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November 1, 2003

Boy to get chance to hear

From: Oneonta Daily Star, NY - Nov 1, 2003

By Melissa Scram

Staff Writer

OTEGO —In many ways, Cristian Marsh is like other toddlers going on 2. He's curious and full of energy, and he knows how to charm everyone in the room.

There's one difference. Cristian is profoundly deaf.

"He's never heard my soothing voice when he's upset," said his mother, Melody Marsh. "He's never heard me sing, he's never heard his father and siblings."

But in the next couple of months, that will change.

On Wednesday, Cristian will undergo surgery to receive a cochlear implant, a medical prosthesis that allows the deaf to perceive sounds.

A 'rapid learning curve'

The Marsh family adopted Cristian from Guatemala in January, his parents said, and noticed right away that he wasn't responding to sound, including his own name. He also had six ear infections between January and May.

He was diagnosed in May as profoundly deaf, they said.

"It was very devastating," Melody Marsh said. "But we chose not to be bitter, and instead we're excited about what kind of life Cristian is going to have."

In addition to the challenges of having a toddler, family members have also had to adjust to deal with one who can't hear them.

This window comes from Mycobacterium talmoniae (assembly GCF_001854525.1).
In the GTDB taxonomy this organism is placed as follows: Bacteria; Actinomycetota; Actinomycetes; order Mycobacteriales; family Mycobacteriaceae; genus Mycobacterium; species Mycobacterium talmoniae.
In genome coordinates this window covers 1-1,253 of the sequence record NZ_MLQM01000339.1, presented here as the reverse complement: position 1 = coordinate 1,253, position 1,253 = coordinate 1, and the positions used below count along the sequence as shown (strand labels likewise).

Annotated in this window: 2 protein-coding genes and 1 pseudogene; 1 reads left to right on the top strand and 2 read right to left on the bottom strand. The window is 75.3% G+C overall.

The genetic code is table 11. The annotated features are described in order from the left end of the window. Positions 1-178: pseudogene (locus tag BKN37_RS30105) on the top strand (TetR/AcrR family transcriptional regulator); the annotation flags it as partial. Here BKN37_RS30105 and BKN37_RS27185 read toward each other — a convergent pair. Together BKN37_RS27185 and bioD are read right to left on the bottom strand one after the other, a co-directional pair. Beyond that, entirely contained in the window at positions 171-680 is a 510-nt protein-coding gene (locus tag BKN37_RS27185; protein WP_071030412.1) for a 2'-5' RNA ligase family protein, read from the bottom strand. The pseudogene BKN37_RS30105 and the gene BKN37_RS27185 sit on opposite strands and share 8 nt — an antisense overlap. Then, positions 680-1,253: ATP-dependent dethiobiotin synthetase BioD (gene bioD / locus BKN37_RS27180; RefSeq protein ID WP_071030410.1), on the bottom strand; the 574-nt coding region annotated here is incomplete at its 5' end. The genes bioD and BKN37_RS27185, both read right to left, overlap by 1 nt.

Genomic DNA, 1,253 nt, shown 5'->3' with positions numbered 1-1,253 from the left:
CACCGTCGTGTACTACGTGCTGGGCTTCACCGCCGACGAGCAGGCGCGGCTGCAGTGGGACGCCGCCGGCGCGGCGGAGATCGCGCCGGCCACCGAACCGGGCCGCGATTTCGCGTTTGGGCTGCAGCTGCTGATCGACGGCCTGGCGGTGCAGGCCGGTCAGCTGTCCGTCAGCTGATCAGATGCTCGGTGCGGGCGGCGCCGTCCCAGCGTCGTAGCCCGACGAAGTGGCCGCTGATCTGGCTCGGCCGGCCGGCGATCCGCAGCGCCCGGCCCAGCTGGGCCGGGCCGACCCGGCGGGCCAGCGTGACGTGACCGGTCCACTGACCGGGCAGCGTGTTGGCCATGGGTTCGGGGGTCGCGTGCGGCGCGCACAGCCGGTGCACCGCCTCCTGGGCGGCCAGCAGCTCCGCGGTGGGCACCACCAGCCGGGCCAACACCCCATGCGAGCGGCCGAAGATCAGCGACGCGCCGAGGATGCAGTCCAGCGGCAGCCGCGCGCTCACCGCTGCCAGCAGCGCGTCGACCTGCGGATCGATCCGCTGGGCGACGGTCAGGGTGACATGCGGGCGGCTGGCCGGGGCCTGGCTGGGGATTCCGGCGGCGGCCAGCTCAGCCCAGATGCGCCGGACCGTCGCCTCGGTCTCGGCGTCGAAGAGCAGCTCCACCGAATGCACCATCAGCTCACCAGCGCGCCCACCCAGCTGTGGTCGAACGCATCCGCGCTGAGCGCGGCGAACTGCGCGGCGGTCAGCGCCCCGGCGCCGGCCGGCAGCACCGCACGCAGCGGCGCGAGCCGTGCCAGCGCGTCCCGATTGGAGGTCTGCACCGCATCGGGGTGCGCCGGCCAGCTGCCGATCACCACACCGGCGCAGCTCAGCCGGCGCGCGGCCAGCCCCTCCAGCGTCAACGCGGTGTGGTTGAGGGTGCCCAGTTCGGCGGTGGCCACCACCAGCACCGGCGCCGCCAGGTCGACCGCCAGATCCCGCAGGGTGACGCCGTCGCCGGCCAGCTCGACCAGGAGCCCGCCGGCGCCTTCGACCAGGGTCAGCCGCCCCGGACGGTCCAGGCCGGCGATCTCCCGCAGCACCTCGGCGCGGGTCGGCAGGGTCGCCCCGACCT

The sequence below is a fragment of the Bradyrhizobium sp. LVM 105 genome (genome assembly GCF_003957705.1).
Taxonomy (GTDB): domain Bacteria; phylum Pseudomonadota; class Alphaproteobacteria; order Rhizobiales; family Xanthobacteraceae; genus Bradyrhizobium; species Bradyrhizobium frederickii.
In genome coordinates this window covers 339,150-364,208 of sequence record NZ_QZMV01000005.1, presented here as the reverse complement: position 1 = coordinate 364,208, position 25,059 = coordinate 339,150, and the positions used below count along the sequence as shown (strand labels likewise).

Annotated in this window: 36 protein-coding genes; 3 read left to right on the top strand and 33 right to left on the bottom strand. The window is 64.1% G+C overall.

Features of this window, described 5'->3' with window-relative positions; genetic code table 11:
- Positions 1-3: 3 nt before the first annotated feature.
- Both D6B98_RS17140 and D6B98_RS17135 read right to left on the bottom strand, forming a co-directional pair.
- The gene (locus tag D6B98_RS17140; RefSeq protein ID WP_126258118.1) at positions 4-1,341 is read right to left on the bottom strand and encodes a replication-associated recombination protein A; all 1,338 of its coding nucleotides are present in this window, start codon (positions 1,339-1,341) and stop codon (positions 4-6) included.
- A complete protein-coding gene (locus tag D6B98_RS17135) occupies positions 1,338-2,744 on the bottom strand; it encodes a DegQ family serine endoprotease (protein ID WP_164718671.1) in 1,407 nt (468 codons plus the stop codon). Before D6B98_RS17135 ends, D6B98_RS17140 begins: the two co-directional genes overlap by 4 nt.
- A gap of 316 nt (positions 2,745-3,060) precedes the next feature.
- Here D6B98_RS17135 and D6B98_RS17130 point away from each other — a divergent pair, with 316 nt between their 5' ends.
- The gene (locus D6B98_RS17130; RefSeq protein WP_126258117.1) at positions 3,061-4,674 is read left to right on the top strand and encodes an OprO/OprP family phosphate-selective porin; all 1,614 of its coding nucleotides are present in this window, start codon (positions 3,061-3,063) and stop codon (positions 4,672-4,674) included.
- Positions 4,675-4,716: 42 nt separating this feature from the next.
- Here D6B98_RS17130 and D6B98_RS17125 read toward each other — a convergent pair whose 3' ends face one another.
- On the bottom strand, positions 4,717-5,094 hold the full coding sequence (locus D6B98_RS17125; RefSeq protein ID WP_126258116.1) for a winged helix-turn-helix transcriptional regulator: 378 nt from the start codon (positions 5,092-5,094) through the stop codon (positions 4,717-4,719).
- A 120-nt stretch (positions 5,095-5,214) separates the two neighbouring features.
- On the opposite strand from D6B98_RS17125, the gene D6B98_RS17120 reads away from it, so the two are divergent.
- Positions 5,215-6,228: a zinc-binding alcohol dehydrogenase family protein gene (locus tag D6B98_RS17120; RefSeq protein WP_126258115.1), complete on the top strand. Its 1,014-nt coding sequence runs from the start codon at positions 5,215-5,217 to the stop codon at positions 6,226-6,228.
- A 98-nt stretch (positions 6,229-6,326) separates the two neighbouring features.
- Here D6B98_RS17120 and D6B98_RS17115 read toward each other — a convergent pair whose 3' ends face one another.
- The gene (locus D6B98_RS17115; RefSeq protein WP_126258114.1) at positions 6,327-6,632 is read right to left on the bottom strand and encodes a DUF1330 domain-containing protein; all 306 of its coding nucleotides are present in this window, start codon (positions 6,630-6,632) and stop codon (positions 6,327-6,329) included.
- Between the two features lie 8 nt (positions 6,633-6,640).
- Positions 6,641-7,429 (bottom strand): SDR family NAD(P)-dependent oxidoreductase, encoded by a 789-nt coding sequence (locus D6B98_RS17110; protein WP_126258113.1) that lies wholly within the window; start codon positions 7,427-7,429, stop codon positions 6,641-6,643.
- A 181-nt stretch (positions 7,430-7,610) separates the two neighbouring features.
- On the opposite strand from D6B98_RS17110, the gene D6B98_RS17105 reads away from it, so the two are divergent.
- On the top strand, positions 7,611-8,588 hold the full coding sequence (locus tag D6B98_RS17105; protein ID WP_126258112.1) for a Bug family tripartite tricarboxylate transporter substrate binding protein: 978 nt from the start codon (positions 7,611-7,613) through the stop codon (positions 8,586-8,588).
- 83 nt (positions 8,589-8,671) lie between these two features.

They put up a fence around their house in Otego so Cristian can't run into the street, and they asked the village to post a sign reading "Deaf Child Area."

Friends and relatives put the Marshes in touch with other families of deaf children. Melody Marsh said she went through three phone cards calling them and facilities such as the Children's Hospital of Philadelphia. The family's physician also put the Marshes in touch with resources including the county's early intervention services.

The couple made the decision to have Cristian receive the implant, a procedure Melody Marsh said is somewhat controversial in the deaf community.

"It's a tool to mainstream," said his father, Don Marsh. "That's our goal."Meanwhile, the family has been working with Cristian, 23 months, to develop his language skills. His parents and siblings - Zachary, 20; Jesse, 18; Leah, 15; and Genevieve, 5 —as well as their extended family, started learning sign language.

"This has been a rapid learning curve," Don said.

"It's been sink or swim," added Melody.

On Wednesday, Cristian ran across the Marshes' living room and handed his father a book of pictures the family put together. His father flipped through the book, showing Cristian the pictures and speaking the words, while both of them signed the object's name.

Cristian has been learning rapidly, they said, and already knows about 60 signs.

He's also very vocal, his parents said, and can say three words —hot, mama and moo.

"Every day we stop at Davey Johnson's farm and look at real cows to practice our `moos,'" Cristian's mother said.

Cristian works five times a week with Chris Wilber, a speech language pathologist and teacher of the deaf with the county's early intervention program.

"I'm not feeling hesitant to say that this is one of the brightest kids I've worked with," Wilber said.

Wilber structures Cristian's lessons as play, she said, using toys and other visual cues, and sometimes involving his sister Genevieve. They worked on the signs for eyes, ears and nose Wednesday, using a Mr. Potato Head doll.